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December 2, 2019 @ 9:00 am - 11:00 am MST
Title: Acute Exposure To TCDD Increases Liver Disease Progression in Mice with Carbon Tetrachloride-induced Liver Injury
Program: Doctor of Philosophy in Biomolecular Sciences
Advisor: Dr. Kristen Mitchell, Biological Sciences
Committee Members: Dr. Allan Albig, Biological Sciences, Dr. Denise Wingett, Biological Sciences, Dr. Daniel Fologea, Physics, and Dr. Kenneth Cornell, Chemistry and Biochemistry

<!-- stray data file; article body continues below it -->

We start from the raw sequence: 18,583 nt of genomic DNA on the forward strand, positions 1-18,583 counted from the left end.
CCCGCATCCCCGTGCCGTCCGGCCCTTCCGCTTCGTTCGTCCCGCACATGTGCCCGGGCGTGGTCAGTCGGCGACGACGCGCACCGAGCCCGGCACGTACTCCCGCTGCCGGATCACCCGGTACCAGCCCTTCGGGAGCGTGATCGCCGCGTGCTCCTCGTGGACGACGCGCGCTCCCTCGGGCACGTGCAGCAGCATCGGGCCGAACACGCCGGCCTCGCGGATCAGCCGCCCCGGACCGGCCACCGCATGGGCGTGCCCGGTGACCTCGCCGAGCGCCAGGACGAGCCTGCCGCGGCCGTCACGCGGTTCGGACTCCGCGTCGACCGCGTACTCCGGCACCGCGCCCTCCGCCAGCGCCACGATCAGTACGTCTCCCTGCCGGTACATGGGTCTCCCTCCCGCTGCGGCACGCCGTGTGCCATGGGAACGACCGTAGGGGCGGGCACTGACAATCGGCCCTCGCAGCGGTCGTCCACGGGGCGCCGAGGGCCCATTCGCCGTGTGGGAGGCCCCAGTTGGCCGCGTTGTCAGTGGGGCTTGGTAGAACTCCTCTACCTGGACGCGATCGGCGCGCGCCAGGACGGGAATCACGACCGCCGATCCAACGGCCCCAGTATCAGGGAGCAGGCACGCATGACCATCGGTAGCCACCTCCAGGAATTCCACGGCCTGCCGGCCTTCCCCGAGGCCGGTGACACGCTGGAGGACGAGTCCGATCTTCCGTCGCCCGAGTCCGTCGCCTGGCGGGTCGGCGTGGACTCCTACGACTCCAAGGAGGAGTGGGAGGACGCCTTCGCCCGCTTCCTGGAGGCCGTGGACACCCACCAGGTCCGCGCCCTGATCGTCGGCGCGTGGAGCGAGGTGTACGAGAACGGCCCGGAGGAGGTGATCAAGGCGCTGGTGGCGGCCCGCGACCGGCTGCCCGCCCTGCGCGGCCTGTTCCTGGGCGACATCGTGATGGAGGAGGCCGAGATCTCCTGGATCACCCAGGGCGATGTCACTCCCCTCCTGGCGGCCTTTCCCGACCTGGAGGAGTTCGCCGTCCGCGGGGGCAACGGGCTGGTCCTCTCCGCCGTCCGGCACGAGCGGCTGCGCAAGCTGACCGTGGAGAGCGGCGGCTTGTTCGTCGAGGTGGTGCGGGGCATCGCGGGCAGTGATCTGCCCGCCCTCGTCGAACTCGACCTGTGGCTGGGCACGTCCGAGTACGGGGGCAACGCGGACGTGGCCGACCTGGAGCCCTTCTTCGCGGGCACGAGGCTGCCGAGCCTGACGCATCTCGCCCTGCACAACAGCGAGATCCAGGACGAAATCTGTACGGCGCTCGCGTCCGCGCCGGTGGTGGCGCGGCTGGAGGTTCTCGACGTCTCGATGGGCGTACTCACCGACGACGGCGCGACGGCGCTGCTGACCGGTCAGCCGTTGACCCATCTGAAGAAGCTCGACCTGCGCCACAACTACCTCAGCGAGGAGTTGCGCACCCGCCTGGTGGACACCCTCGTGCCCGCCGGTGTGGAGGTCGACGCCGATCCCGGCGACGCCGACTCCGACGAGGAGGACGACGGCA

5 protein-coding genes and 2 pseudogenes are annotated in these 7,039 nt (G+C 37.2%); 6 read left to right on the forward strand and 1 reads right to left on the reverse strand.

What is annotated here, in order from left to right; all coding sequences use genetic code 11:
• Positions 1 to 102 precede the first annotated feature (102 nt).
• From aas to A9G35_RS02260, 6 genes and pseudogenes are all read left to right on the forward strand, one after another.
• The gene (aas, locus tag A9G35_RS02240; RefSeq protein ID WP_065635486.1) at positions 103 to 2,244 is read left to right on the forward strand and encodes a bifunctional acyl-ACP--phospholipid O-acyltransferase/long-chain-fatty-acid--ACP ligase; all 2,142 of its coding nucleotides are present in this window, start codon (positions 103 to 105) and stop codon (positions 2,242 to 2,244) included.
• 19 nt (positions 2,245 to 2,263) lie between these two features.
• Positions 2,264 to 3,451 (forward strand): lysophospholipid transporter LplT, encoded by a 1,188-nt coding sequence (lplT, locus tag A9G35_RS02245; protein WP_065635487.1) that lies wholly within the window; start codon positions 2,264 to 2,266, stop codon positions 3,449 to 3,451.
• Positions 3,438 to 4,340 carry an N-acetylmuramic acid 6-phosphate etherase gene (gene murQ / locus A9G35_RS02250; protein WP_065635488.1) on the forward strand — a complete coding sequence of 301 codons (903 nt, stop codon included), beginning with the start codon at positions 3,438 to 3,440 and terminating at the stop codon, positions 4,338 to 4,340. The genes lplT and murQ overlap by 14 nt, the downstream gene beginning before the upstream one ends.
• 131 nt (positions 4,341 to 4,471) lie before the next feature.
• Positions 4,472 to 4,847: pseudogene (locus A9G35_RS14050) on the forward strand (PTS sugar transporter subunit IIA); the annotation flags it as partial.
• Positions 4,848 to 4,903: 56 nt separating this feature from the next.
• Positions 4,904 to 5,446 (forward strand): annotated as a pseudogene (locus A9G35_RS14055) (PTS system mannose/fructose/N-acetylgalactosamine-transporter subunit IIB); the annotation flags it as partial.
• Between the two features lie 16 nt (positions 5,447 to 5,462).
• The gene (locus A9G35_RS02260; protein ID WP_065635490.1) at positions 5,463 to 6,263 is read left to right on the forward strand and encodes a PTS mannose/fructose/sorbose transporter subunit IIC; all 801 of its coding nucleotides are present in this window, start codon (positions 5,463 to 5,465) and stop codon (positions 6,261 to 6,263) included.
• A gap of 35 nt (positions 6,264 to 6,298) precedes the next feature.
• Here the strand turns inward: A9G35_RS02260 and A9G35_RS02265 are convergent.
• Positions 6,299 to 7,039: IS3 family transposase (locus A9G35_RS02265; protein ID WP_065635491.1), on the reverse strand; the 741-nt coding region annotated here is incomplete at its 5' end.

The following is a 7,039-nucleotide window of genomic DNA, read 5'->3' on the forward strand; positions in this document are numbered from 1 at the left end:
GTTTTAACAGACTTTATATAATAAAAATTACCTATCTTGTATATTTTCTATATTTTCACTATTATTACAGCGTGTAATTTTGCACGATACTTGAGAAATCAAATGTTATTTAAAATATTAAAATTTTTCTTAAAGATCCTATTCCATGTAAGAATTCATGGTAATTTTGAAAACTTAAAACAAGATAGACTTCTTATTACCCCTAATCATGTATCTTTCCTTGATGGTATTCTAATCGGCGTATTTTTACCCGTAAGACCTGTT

Liver disease is a worldwide problem and the 9th leading cause of death in the United States. Common causes of liver disease include alcohol abuse, virus infection, and nonalcoholic fatty liver. Regardless of etiology, liver damage elicits inflammation and drives the activation of hepatic stellate cells (HSCs), which deposit collagen throughout the liver. During chronic injury, excessive collagen deposition, referred to as fibrosis or “scarring”, can progress to cirrhosis, cancer, and organ failure. Emerging evidence indicates a strong association between liver disease and exposure to environmental chemicals. This research investigated mechanisms by which exposure to the environmental contaminant 2,3,7,8-tetrachlorodibenzo-p-dioxin (TCDD) impacts liver disease. TCDD is representative of a family of chemicals that elicit toxicity through the aryl hydrocarbon receptor (AhR). A mouse model system was used in which liver damage was first induced with carbon tetrachloride, and TCDD was administered as a “second hit.” We used mice with the AhR selectively removed from either HSCs or hepatocytes. Results indicate that TCDD treatment exacerbated injury, inflammation and HSC activation through a mechanism that required AhR signaling in hepatocytes. Furthermore, TCDD treatment produced changes in gene expression consistent with a condition called non-alcoholic fatty liver disease. The results raise the intriguing possibility that exposure to environmental contaminants may facilitate liver disease progression in an already-injured liver.